If you follow Reggie & Buster you might recognise
this as being one of their favourite toys also

When Doug and I moved into our flat we had my 2 fancy goldfish from University. Several tanks and goldfish later and we have now settled on our 180 litre tank which houses 3 lovely big goldfish, 2 weather loaches and 6 danios. Our neighbours upstairs have a cute budgie called Buddy, but a budgie still wasn't appealing and so we got a Hamster called Chubby. I fell in love with her straight away at the pet shop. Whilst the pet shop assistant was handling my desired gorgeous brown and white hamster, Chubby was sat in the corner on her butt cleaning herself and dragging her fat little cheeks forward with her paws. She was plain and brown and not the colour I wanted but she was hilarious. For 2 years she was our baby and she was a fantastic little pet with a huge personality. Nothing like the hamsters I owned as a child, hamsters are rubbish pets for kids!

Our fat Natasha!
Our second hamster was called Natasha (there's a stupid story about how we got to that name that's probably only funny to Doug and I, but it involved holding a hamster like she's our moustache lol). She was a spontaneous rescue from the Pets at Home's adoption section where she was pawing away at the glass. She was HUGE! We couldn't resist so she came home with us and lived along side Chubby (but separately). Chubby sadly passed away from old age leaving us with just Natasha. Natasha died about a year and a half later after she got an ear infection which spread to her eyes. We had learnt our lesson about dragging out death from Chubby and so after a week of treatment we agreed the best option was to put her to sleep. We loved our little hammies, they were a real presence in the flat and they had their own little personalities. They were very independent but they showed us love by recognizing our voices and sticking their little faces out from their houses when we called their names. 

When Natasha died we were left pet less and with a little hole in our lives symbolized by an empty table that a vase of flowers just couldn't fill. We still had the fish but they are like living ornaments, I enjoy them but there's not a lot of love or interaction from them. Living in rental accommodation on the second floor limited our pet choice to something in a cage - (we didn't actually know until we got permission for the budgie that we would never have been given permission for a hamster - what? Hamsters are so clean compared to budgie's with their poo everywhere!). For some reason I suddenly decided I wanted a budgie. 

I can't do anything or buy anything without first researching all there is to find about the topic or item. This is why I get annoyed when people ask me very basic questions that they could just type in to google and get pages and pages of info on that topic. I had never considered birds because I hated the idea of them being caged, but after hearing stories from my friend about her bird Stanley, and searching Instagram watching birds talk and balance on tennis balls, I was smitten! I attacked google and spent hours reading about budgie care and what was needed.  is a fantastic forum and I read so much on there, I still do - I have no intention of breeding budgies but should I decide to I know all about it! I was starting to see what was so fun about birds, and how, given the right care, a caged bird could have an incredibly fulfilling life.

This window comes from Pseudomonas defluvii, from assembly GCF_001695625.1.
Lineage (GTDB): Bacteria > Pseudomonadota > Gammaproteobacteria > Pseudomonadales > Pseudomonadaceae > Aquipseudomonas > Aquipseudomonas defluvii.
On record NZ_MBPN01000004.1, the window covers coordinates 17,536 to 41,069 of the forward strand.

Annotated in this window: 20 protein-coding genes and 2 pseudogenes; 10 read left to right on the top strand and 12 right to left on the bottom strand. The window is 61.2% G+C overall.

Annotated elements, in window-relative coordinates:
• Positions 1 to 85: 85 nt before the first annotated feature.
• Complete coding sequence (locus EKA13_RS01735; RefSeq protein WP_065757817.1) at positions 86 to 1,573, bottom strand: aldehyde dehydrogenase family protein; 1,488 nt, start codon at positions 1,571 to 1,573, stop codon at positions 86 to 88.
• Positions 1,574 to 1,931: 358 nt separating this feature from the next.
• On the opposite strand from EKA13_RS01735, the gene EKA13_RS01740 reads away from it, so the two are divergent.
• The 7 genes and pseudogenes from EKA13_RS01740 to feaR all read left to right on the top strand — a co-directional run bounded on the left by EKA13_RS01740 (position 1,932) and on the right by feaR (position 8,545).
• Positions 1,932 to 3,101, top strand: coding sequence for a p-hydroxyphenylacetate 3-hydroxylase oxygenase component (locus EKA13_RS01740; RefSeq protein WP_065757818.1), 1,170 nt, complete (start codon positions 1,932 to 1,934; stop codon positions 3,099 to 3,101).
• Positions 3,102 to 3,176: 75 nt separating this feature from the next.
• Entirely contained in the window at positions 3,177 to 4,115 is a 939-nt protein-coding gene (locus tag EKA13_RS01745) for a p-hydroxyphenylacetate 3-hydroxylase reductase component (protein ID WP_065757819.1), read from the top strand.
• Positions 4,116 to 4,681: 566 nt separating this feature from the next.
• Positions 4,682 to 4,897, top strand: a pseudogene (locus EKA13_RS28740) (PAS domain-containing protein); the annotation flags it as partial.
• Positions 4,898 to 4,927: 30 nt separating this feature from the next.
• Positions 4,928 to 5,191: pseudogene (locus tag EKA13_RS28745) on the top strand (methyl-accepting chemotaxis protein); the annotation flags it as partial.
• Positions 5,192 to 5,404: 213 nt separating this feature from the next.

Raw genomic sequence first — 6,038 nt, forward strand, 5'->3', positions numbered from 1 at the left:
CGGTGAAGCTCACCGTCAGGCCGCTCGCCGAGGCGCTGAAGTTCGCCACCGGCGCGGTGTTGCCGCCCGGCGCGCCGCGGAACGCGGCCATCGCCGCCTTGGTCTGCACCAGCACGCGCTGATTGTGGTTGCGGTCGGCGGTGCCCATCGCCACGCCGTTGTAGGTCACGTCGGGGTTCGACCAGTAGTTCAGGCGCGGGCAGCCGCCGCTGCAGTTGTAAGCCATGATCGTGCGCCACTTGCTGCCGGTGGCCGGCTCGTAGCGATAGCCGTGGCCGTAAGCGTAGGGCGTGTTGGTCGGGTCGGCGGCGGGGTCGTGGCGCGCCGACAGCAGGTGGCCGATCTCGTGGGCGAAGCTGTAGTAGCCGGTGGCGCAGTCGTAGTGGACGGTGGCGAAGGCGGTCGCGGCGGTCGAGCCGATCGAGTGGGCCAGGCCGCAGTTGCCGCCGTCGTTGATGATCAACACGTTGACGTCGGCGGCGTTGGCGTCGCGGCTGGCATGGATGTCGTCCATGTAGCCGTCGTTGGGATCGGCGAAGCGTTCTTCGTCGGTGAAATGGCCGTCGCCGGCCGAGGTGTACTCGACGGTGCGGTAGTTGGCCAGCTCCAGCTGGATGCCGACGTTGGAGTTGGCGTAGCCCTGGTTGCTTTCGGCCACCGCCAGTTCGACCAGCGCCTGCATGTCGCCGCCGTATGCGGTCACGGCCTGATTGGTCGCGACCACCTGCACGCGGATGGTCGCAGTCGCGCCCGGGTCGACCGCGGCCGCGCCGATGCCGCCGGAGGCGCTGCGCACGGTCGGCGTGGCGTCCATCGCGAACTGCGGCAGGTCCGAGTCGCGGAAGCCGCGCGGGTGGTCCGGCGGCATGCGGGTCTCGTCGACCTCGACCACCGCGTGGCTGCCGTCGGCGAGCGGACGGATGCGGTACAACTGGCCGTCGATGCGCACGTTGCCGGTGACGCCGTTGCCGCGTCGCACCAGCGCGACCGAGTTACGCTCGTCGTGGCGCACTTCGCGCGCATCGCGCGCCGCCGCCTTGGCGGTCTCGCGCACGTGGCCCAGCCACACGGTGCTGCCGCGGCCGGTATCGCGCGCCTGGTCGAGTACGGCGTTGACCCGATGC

It was then a matter of finding the right bird, so I searched high and low for a little baby boy budgie from a breeder - and so I got Reggie - my first foray into bird ownership.

Ah, I have waffled!! So back to the reason I am writing this post - I would absolutely, without a doubt, unequivocally, recommend budgies as pets. I am a total convert to birds and I am a proud bird mummy. I love my boys and everything that they give me, they are my two little clowns who can't do anything without making me want to photograph it or film it to share with everyone. I post so much on Instagram because they provide me with so much material. I loved my hamsters and I'm still a cat lady at heart waiting for the right time to unleash my madness, but for now I am crazy about my budgies. They give love and affection to Doug and I and they feel like a real part of the family. 

Looking after them in terms of cages and feeding is pretty easy. They don't cost a fortune to keep once you have bought their cage and toys (unless like me you can't stop treating them) and they don't really cost a lot of your time to look after them. Where they do take up your time is with the taming and the playing but I don't think you even notice that because you are having fun. For me, they are no harder to keep than hamsters, but what they give back is way more! 

However, just because I rave about them, don't go thinking that they are little princes and can do nothing wrong. I can lose my rag with them quite easily!